Things I Like That You Might Like Too: Graffiti
Apr 2011 29

Things I Like That You Might Like Too: Graffiti

Posted In Art,Blog,DIY

by Aaron Colter

graffiti noun : (1) a key indication of poverty, language of the people, costly vandalism, the most prevalent medium of art in the world, landmarks for violence, an expression that transcends the false constructs of race, and yet another segment of black culture to be appropriated, and at the same time demonized, by the white majority in America. (2) unauthorized writing or drawing on a public surface.

Growing up outside east Denver, I remember helping clean graffiti off the side of the church my family attended. It was back soon after we tried to wash it off the first time, and the second. After a while, we stopped doing anything about it.

I didn’t always like graffiti, but it always interested me. The act of carving one’s name on the surface of something physical, in secret, somewhere someone would see it someday – it’s primal, but a sign of self-reflection, intelligence even.

Modern graffiti started to take-off in the late 1970s, around the same time hip-hop was gaining momentum. Like the music, the art was born out of frustration, necessity, and the part of the human spirit that urges us to create. Although New York is still the Mecca of illegal art, each city has its own code. The work seen on the streets of Los Angeles is as recognizable in its form and influence, as are tags in Detroit.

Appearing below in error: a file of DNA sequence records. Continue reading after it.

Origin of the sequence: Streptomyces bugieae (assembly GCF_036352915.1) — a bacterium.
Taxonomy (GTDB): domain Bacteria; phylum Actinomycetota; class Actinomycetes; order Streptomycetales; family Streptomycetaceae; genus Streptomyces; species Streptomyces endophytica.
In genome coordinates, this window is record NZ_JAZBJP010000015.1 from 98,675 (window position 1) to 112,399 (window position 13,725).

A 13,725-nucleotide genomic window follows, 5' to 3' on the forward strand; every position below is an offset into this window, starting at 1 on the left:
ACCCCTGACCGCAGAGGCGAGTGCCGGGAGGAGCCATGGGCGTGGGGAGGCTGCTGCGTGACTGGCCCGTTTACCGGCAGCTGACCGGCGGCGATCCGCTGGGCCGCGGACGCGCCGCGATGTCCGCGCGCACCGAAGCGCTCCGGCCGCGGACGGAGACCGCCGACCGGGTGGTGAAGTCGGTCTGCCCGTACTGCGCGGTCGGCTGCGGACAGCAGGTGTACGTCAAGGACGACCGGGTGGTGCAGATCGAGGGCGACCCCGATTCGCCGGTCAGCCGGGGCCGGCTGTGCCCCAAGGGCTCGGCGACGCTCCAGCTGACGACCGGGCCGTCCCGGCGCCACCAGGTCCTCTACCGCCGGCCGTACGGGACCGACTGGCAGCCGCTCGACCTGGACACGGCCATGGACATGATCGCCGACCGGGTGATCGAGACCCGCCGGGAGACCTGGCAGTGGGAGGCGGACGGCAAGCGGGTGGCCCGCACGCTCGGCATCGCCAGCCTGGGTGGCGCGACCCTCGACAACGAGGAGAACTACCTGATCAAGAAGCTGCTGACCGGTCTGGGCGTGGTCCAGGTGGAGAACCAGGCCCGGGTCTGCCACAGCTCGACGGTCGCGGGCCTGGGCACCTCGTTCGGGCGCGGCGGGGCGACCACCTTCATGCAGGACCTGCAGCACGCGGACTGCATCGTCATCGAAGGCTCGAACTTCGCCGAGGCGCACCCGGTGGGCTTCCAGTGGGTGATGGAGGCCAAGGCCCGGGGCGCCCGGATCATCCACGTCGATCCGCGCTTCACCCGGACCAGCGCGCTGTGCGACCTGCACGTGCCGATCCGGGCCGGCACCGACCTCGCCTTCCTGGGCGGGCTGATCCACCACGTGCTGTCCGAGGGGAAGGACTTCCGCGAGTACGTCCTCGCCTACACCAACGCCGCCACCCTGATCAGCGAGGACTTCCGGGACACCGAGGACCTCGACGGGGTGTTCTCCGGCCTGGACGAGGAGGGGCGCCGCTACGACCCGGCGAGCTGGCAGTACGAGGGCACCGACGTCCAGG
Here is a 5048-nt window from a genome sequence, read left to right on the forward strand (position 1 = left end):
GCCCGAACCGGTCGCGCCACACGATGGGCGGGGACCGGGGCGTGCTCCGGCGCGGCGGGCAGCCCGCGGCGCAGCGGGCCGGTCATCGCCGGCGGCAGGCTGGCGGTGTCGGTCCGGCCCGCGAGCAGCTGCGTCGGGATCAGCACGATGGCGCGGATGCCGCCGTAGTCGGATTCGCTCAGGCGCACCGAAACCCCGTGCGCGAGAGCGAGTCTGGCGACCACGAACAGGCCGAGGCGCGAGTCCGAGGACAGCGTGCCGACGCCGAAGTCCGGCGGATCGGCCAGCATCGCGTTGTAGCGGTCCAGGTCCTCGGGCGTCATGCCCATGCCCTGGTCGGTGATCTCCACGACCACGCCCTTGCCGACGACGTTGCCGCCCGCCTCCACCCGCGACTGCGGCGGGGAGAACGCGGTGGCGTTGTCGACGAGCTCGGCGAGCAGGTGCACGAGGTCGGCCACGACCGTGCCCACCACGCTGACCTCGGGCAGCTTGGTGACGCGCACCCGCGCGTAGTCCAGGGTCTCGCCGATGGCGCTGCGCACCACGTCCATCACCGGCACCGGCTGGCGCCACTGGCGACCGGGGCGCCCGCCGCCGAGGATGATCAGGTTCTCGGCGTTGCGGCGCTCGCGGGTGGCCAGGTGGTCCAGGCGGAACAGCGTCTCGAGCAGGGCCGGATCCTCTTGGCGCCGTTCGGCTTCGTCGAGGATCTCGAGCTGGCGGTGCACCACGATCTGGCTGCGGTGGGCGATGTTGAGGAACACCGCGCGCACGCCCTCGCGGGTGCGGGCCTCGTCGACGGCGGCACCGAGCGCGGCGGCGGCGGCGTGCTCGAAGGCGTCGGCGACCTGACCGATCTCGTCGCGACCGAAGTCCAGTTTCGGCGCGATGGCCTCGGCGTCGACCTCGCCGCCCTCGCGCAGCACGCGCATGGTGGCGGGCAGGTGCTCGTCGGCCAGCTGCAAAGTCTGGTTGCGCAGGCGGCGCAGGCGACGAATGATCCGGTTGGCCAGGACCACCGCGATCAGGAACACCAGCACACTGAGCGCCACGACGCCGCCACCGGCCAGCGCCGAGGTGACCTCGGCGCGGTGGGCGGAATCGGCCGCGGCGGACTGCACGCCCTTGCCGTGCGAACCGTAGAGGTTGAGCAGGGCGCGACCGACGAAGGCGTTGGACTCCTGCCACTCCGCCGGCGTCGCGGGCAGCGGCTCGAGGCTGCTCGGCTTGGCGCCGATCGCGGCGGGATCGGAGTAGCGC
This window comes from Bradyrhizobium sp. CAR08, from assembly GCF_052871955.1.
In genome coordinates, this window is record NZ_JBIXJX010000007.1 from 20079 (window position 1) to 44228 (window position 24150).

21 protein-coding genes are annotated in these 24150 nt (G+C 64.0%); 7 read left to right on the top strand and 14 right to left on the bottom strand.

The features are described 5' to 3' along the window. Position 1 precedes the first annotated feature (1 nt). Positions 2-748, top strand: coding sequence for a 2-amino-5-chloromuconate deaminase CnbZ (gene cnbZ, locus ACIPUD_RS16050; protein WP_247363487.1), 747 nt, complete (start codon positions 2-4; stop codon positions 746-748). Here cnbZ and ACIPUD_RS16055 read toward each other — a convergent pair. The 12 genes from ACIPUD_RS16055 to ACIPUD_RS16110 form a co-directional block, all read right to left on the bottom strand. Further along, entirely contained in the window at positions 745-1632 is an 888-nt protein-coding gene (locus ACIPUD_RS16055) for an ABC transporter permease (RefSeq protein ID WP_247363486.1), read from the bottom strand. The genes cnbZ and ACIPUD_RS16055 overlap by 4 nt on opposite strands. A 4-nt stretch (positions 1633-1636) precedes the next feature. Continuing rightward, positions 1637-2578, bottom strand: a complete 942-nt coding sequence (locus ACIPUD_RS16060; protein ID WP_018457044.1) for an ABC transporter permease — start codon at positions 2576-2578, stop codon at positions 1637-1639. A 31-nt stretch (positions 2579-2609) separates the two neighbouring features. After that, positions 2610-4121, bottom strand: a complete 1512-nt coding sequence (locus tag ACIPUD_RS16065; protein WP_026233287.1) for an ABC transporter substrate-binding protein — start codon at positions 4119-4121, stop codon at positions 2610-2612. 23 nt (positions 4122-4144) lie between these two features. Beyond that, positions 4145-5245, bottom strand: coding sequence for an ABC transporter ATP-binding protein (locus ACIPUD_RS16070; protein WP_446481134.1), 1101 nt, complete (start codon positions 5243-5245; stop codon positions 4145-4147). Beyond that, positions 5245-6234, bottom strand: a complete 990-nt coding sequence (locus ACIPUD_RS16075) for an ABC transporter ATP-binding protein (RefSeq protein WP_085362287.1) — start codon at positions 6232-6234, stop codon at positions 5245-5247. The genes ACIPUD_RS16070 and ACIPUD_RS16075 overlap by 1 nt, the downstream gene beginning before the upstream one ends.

If you’re at all interested in the culture and history of graffiti, Netflix has a dozen or so films you can watch on instant-stream, including the popular Exit Through the Gift Shop from the elusive Banksy, and several others from the early 1990s that are less theatrical.

Perhaps, like I used believe, you draw a distinction between “good” graffiti and “bad” graffiti. If a piece is artistically beautiful in an objective way, you’re less likely to be offended by spray-paint in your neighborhood than if you perceive something to be nothing more than a poorly scrawled name. I get it. But, you’re wrong.

Every artist has to practice. There’s a good chance if you see a shitty tag, it’s from some kid who finally managed to muster the courage, or rather, overcome teen angst to obtain a can of paint and do something that could very well end with their ass in the back of a squad car.

It’s easy to brush off such acts as nothing more than the mistakes of misguided youth, however, that’s taking the easy way out. Yes, a lot of it graffiti is done by angry kids looking to fuck-up public places at night. I would argue there’s inherent beauty in that alone. But, if you dig a little more academia and a little less anarchy in your debate, consider the society in which we live that is so dysfunctional that human beings in their most confusing time of development have so few outlets to express the flaws they see and feel in our broken system that they’re spurred to attack the symbols of that society even in the face of arrest.

I’m pissed when I see kids try to overtake a spot they’re too novice to properly utilize, but not the act itself. Hate the sin, love the sinner, right?